In order to meet its goal of being the world's greenest city by 2020, Vancouver approved a new electric vehicle (EV) ecosystem strategy Wednesday, committing $3 million to bring more EV charging stations to the city over the next five years.

Those stations will supplement the 78 that are already in place around the city.

"We have the good beginnings of a network," City of Vancouver sustainability specialist Ian Neville told CBC On the Coast host Stephen Quinn.

"The idea is to get that started now. We expect there will be big growth, we know that people want these vehicles," he said.

'Chicken and egg conundrum'

Neville says the plan targets drivers who have considered buying an electric vehicle, but held off because of barriers like slow charging speeds or the lack of ability to charge at home.

"It's important because ... in order to have an electric vehicle, you've got to charge it somewhere," he said.

Neville describes a "chicken and egg conundrum": without very many electric cars on the roads, it's not too attractive to build charging stations, but without readily available charging stations, buying an electric car is less attractive.

He says with the addition of the new stations, the city will help combat that problem, especially since the vast majority of them will be fast-charging hubs.

Chevrolet Bolt-Range

Vancouver's new fast-charging EV hubs could provide an electric vehicle, like this 2017 Chevrolet Bolt, with up to 80 per cent of its capacity in 20 minutes, according to Plug In BC. (Paul Sancya/Associated Press)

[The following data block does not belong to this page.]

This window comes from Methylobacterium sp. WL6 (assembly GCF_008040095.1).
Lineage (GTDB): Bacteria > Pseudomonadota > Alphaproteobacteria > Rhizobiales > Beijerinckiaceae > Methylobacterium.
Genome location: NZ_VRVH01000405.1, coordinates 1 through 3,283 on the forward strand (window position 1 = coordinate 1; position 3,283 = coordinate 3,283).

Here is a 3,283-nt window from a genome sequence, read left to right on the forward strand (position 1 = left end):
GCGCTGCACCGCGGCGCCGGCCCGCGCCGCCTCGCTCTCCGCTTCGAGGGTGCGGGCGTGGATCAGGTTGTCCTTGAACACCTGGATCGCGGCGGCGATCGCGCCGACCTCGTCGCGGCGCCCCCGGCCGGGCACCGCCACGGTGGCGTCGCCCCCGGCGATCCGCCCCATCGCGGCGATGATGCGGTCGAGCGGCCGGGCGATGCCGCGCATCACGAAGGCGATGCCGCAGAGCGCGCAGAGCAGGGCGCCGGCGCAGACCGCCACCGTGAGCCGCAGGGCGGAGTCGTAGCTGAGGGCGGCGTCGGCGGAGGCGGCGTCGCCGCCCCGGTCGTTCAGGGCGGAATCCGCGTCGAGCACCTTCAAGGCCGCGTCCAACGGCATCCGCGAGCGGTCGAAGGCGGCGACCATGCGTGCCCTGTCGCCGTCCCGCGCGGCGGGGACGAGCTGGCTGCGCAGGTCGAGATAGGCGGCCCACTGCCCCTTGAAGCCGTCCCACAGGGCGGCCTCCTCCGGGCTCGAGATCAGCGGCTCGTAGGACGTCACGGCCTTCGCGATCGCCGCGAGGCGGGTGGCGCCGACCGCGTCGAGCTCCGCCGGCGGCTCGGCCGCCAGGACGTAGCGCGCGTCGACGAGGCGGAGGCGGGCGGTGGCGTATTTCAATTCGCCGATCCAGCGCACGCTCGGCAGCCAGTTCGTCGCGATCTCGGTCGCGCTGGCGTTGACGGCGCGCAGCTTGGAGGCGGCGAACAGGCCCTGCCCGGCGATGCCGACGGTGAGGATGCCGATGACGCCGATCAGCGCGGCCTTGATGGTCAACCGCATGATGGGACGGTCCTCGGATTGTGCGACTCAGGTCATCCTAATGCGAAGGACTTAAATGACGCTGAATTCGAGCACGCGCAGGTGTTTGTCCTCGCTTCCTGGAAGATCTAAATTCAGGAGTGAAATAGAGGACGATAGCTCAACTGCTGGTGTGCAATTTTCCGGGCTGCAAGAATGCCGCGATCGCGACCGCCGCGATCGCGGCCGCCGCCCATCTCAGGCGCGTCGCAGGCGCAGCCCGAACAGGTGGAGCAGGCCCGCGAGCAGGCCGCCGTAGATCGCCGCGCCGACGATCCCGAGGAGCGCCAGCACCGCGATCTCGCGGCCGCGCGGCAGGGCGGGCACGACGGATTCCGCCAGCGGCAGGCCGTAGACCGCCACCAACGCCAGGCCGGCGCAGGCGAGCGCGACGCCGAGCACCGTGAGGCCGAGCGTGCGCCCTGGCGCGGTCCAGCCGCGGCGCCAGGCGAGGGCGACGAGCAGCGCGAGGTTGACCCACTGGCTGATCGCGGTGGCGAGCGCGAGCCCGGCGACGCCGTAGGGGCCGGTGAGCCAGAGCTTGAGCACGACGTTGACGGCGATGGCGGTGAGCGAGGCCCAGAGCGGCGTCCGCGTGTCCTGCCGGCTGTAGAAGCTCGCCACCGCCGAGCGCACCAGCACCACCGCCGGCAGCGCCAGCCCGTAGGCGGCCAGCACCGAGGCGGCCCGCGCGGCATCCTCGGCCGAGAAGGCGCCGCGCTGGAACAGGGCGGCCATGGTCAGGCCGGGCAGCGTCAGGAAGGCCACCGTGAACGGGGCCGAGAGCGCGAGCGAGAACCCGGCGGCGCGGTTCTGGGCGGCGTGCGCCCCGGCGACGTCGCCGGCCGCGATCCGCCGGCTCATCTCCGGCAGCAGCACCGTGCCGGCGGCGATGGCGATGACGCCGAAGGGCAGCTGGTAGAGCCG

Quick jolt, but at a price

The current stations, which can be found in parking lots and roadsides across Vancouver, provide around 30 kilometres of range for one hour's worth of charging.

Plug In BC claims the fast-charging stations can charge up to 80 per cent of a vehicle's capacity in 20 minutes.

But whereas the chargers already in place are free to use, fast-charging hubs will cost 35 cents for every kilowatt hour of use.

For reference, that would translate into a $21 fee to fully charge a 2017 Chevrolet Bolt; that amount of power would allow you to drive from Vancouver to Kelowna without stopping, according to the car's claimed maximum range.

Neville projects with the fee, the new infrastructure plan will pay for itself within five to seven years.

He also hopes it will persuade businesses to allow charging stations on their property.

Growing the EV market

"Down the road, we do want to find a way for businesses to get involved, and so we need to develop a business case for [hosting charging stations]."

To do that, they'll need to find a way around the B.C. law that prohibits anyone but BC Hydro and other permitted sellers from charging for electricity.

Neville hopes a growing market will speed that change.

"With the growth rates that we're expecting, by the mid 2020s, we'll go from about 1,000 EVs in Vancouver now, to about 30,000, and BC Hydro's expecting 300,000 in the province by 2030."

With files from On The Coast